We agree that the broad based participation (high number of participants) of the international Urology Twitter Journal Club (#UroJC) is indicative of a successful endeavor. We believe that one of the major reasons driving the high number of participants, apart from its longevity (#UroJC started in October 2012), is that the journal club is not conducted as a focused chat but rather is an open period of discussion stretching over a few days. This allows individuals from many different time zones to contribute at a locally convenient time. In contrast, the live nature of other chats (such as #NephJC) provides a vibrant conversational tone, which likely drives a greater number of tweets, but with the trade-off of limiting participation due to inconvenient timing for various time zones. 

    Lastly, regular updates of a systematic review should be performed when new evidence (usually in the form of new studies or trials) becomes available. Referred to as a "living" systematic review, this concept has been encouraged to keep the literature relevant and to narrow the evidence-practice gap [3]. This aspect is perhaps even more relevant to the present review. Between the period that the present authors conducted their search, and the actual publication, another journal club has come into existence (#RheumJC), and the follower count has changed dramatically in some cases (eg #NephJC from 584 to 1360). Interestingly, the National Library of Medicine is encouraging the archiving of online discussions in medicine, such as these journal clubs, and can serve as a useful resource for researchers in this area [4].

    Organizing and producing a Twitter-based medical journal club takes a fair amount of time and effort, especially if one takes into account the background work and post-chat summation, active solicitation of participants, and coordination with authors. These efforts are, currently, not tracked or acknowledged by most academic institutions as scholarly activity [5]. Hence, literature, such as this systematic review, are especially welcome since they can help to validate this work as being of scholarly interest.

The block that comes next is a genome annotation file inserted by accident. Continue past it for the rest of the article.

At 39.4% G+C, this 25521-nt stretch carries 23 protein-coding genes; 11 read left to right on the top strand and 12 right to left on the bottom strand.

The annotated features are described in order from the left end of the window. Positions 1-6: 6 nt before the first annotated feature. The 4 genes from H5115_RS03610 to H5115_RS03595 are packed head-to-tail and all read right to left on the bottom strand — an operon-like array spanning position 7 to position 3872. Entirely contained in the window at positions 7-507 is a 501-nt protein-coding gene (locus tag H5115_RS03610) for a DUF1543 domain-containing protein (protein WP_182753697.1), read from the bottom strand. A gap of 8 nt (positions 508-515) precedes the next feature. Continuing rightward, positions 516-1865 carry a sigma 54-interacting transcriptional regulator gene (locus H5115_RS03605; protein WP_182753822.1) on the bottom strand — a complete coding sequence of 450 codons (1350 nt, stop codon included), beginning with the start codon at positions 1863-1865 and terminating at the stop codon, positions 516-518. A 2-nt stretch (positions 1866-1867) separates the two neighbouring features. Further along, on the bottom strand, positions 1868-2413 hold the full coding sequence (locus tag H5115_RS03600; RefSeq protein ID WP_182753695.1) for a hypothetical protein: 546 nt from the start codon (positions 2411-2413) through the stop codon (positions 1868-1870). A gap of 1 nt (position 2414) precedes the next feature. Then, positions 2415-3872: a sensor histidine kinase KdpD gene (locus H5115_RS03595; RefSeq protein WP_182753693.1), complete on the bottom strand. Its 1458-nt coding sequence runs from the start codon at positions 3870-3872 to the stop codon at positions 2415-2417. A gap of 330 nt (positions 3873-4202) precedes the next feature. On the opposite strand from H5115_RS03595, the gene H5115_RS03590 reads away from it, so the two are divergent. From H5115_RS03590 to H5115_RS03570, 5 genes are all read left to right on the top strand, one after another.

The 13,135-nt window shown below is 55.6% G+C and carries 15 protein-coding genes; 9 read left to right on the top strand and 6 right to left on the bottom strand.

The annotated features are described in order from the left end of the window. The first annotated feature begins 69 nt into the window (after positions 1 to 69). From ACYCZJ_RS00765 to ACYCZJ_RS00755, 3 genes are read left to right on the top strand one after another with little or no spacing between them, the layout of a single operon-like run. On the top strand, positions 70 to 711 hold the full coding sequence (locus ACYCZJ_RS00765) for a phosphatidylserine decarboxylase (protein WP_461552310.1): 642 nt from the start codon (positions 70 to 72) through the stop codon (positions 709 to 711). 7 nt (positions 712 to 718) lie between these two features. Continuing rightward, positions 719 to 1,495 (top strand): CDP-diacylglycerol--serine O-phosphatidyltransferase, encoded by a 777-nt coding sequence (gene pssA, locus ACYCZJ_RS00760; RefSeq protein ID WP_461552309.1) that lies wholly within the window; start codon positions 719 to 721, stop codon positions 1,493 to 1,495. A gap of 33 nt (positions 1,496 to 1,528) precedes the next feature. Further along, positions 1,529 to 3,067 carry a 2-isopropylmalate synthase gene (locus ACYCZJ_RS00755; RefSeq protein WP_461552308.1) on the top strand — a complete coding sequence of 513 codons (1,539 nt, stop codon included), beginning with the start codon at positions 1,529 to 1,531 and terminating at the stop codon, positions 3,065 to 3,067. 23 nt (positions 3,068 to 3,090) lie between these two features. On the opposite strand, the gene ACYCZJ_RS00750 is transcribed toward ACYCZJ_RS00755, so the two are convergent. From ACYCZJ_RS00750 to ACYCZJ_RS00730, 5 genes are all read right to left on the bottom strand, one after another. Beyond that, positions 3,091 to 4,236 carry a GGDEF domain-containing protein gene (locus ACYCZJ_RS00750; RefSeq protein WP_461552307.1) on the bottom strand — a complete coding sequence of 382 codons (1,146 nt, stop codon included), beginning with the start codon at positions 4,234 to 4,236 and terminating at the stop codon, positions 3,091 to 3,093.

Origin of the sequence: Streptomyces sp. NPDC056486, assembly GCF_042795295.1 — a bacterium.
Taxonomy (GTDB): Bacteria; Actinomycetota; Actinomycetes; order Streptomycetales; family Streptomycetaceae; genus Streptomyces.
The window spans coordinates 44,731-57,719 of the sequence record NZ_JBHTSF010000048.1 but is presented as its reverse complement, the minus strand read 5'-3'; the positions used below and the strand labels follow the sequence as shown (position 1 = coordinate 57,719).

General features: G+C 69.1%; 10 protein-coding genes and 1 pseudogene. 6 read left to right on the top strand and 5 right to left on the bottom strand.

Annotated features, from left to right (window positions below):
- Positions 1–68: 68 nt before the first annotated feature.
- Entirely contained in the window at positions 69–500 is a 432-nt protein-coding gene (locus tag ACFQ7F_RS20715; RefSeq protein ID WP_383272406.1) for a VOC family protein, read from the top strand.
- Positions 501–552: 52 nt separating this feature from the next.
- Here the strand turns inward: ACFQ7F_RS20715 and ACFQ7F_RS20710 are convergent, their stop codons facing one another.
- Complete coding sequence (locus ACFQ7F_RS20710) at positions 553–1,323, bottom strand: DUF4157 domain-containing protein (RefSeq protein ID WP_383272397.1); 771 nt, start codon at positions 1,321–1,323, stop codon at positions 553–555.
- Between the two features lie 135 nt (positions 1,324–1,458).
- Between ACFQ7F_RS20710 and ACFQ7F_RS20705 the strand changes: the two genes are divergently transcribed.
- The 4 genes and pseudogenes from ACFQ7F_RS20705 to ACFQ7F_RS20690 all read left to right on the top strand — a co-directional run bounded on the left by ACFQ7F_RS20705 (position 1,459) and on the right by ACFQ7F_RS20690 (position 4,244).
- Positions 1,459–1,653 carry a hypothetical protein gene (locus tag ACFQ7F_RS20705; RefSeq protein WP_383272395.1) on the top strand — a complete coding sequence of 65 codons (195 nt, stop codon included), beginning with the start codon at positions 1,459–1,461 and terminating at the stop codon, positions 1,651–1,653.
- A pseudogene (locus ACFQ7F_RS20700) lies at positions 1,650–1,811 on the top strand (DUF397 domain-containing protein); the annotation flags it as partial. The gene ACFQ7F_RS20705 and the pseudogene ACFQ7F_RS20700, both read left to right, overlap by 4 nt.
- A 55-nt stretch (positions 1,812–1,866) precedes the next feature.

Figure 1. The contribution of 8 "spam" accounts that added 2.4 million impressions to the 15.4 million total, thus falsely inflating the impression count.
    View this figure

    References

    1. Roberts MJ, Perera M, Lawrentschuk N, Romanic D, Papa N, Bolton D. Globalization of continuing professional development by journal clubs via microblogging: a systematic review. J Med Internet Res 2015;17(4):e103 [FREE Full text] [CrossRef] [Medline]
    2. Hiremath S, Topf JM. PubMed Commons. Nephrology Journal Club profile   URL: http://www.ncbi.nlm.nih.gov/myncbi/nephjc%20-%20nephrology.journal%20club.1/profile [WebCite Cache]
    3. Elliott JH, Turner T, Clavisi O, Thomas J, Higgins Julian P T, Mavergames C, et al. Living systematic reviews: an emerging opportunity to narrow the evidence-practice gap. PLoS Med 2014 Feb;11(2):e1001603 [FREE Full text] [CrossRef] [Medline]
    4.   URL: http://www.ncbi.nlm.nih.gov/pubmedcommons/journal-clubs/about/ [WebCite Cache]
    5. Biswas A, Kircherr J. Citations are not enough: Academic promotion panels must take into account a scholar's presence in popular media.   URL: http://blogs.lse.ac.uk/impactofsocialsciences/2015/04/09/academic-promotion-scholars-popular-media/ [WebCite Cache]

    Edited by G Eysenbach; submitted 08.05.15; peer-reviewed by M Roberts; comments to author 25.05.15; revised version received 11.06.15; accepted 08.07.15; published 16.09.15

    ©Joel M Topf, Matthew A Sparks, Francesco Iannuzzella, Edgar Lerma, Thomas Oates, Paul J Phelan, Swapnil Hiremath. Originally published in the Journal of Medical Internet Research (http://www.jmir.org), 16.09.2015.

    This is an open-access article distributed under the terms of the Creative Commons Attribution License (http://creativecommons.org/licenses/by/2.0/), which permits unrestricted use, distribution, and reproduction in any medium, provided the original work, first published in the Journal of Medical Internet Research, is properly cited. The complete bibliographic information, a link to the original publication on http://www.jmir.org/, as well as this copyright and license information must be included.